Facilitating Smarter Crowds for Stronger Networked Commons

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"In any vote on any issue, there are four kinds of engagement in networks. There are the expert informed, the informed enough, the not informed enough, and the inaccurately informed.

In network structure and culture, the not informed enough and inaccurately informed are the result of three factors: weak redundancies, small reach, and low resonance.

Weak redundancies are when someone has only one or a few paths to accurate and complete information about the issue at hand. The more path redundancies created by more connections to information, the more accurately and completely informed someone is.

Small reach is the dynamic of having a small scope of connections that do not make larger network awareness accessible. People in cliques do not know what people outside their cliques know because their scope of connections represents a tight circle. People with small network reach are most vulnerable to being not informed enough or inaccurately informed.

Low resonance is low social credibility. Resonance is the ability to feel what someone else feels. It can take the form of identification, empathy, and compassion. Uninformed and inaccurately informed people may have connections to more informed others, but when they not resonate with them, they are not influenced by their information. Weak links in networks are links of weak influence.

Creating the most informed people possible when an issue is on the civic table then means three strategies of building redundancies, reach, and resonance.

We can identify those in the network with the stronger network awareness, credibility, and capacity for connecting people. We can make sure they are many and strongly informed. We can facilitate more introductions within and across networks in formal and informal ways. And we can make sure these introductions are personal and build resonance through personal story sharing, which is the most significant factor in resonance.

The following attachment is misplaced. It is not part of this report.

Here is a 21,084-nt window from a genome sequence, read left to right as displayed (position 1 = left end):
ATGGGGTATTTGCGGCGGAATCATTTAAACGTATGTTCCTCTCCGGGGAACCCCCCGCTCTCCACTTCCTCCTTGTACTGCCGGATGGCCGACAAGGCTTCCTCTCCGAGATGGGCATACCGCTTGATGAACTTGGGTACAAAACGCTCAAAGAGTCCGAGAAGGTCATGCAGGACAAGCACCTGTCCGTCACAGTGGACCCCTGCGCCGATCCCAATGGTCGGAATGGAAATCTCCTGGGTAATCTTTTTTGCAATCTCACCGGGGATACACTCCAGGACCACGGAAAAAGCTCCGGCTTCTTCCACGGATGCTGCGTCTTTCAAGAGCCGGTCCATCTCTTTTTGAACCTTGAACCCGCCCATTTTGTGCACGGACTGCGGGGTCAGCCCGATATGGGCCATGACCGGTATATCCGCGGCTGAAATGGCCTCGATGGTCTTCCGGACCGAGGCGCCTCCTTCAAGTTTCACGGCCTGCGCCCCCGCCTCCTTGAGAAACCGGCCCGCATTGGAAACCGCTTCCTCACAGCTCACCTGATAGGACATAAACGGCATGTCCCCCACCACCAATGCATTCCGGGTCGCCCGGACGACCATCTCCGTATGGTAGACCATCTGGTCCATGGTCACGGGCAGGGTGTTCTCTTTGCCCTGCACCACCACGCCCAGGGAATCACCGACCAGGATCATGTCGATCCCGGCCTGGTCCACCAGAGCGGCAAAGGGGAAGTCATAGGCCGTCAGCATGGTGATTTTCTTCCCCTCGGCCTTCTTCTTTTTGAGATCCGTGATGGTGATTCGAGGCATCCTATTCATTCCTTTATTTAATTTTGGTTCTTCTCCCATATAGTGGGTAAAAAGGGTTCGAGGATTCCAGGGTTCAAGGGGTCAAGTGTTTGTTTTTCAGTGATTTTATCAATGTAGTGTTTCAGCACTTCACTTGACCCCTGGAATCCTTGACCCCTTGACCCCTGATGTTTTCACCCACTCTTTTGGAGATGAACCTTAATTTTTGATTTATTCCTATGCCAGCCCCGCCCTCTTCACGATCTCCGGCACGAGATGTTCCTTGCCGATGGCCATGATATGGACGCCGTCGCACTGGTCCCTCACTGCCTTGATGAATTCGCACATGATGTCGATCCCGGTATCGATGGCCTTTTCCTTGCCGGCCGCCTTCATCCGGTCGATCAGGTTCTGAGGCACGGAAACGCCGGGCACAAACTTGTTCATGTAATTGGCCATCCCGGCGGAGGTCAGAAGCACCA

These strategies give people more access to complete and accurate information. They facilitate the emergence and attention to questions people have that enrich the conversation and shared learning, which is more important as issues become more wicked and complex.

When networks become stronger, networks can even become capable of the kinds of conversations that make the divisive nature of voting less necessary.

What if we invented an approach to democracy where voting was not a design element in the model? Voting continues to be the root cause of unchallenged excesses, bad decision making, unethical special interests, and leadership incompetence.

In most cases, voting is an excuse to avoid conversations that are information-based, inclusive, and innovative.

There is no wisdom in crowds of weak networks, only strong ones. Managing assets in the commons can happen in strong networks of people as long as the commons are at the scale of networks where the degrees of connection are relatively close. In these networks, people come together to create commons they manage through conversations that matter. A very different world indeed.

One model of transition can be where people in regions vote on key principles that then shape local civic actions that emerge from richer networked dialogue. Civic leaders in this model who enact policy decisions become conveners, facilitators, and trustworthy interpreters of civic conversations. Everyone directly participates and contributes through formal, informal, and technology media.

This results in crowd sourced alignments that are more wise, inclusive, and resilient. With stronger networks, we become smarter and better together." (http://www.networkweaver.blogspot.com/2011/08/smart-crowds-in-networked-commons.html)